Writing stories about the random fluctuations of the stock market


According to Paul Graham

One would like to believe elections are won and lost on issues, if only fake ones like Willie Horton. And yet, if they are, we have a remarkable coincidence to explain. In every presidential election since TV became widespread, the apparently more charismatic candidate has won. Surprising, isn’t it, that voters’ opinions on the issues have lined up with charisma for 11 elections in a row?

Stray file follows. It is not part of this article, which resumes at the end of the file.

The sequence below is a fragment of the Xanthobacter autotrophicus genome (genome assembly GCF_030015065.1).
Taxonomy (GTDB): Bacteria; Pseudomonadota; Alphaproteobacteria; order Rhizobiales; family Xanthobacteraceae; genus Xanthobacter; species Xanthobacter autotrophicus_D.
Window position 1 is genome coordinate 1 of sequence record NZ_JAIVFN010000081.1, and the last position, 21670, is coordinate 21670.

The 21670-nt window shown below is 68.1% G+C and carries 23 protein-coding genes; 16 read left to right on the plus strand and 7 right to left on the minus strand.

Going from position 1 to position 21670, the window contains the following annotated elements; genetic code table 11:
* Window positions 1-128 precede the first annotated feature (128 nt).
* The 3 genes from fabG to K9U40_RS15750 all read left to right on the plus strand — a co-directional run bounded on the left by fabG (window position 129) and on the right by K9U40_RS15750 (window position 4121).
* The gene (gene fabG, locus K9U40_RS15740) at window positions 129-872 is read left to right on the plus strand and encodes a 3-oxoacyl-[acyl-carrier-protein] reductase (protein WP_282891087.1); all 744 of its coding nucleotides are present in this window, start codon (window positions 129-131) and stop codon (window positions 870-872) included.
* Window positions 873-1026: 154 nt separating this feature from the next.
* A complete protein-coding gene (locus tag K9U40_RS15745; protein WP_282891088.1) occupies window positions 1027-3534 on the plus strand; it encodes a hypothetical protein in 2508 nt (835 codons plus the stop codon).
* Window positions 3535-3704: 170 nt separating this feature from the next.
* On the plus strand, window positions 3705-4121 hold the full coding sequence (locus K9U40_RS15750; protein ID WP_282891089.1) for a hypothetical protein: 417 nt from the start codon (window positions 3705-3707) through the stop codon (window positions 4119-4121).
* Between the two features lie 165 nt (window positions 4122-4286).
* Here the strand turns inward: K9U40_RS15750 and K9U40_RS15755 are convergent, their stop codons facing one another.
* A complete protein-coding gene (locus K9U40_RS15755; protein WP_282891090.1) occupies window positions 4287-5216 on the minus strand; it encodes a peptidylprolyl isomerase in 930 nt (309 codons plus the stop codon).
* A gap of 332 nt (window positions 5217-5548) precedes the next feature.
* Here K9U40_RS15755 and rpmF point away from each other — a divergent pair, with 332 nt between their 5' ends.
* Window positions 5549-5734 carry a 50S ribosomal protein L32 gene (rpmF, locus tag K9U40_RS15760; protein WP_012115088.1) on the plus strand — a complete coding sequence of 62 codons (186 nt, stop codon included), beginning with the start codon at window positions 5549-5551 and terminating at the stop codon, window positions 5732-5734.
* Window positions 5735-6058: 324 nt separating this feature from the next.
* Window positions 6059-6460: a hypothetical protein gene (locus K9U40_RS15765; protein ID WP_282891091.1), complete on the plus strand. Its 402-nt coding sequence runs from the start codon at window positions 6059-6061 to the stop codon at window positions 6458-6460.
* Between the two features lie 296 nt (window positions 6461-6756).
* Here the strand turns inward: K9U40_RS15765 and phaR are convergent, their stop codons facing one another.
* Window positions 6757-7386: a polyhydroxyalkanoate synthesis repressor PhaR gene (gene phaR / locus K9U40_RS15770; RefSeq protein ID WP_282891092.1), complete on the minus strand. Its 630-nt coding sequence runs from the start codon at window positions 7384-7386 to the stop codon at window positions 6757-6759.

The political commentators who come up with shifts to the left or right in their morning-after analyses are like the financial reporters stuck writing stories day after day about the random fluctuations of the stock market. Day ends, market closes up or down, reporter looks for good or bad news respectively, and writes that the market was up on news of Intel’s earnings, or down on fears of instability in the Middle East. Suppose we could somehow feed these reporters false information about market closes, but give them all the other news intact. Does anyone believe they would notice the anomaly, and not simply write that stocks were up (or down) on whatever good (or bad) news there was that day? That they would say, hey, wait a minute, how can stocks be up with all this unrest in the Middle East?

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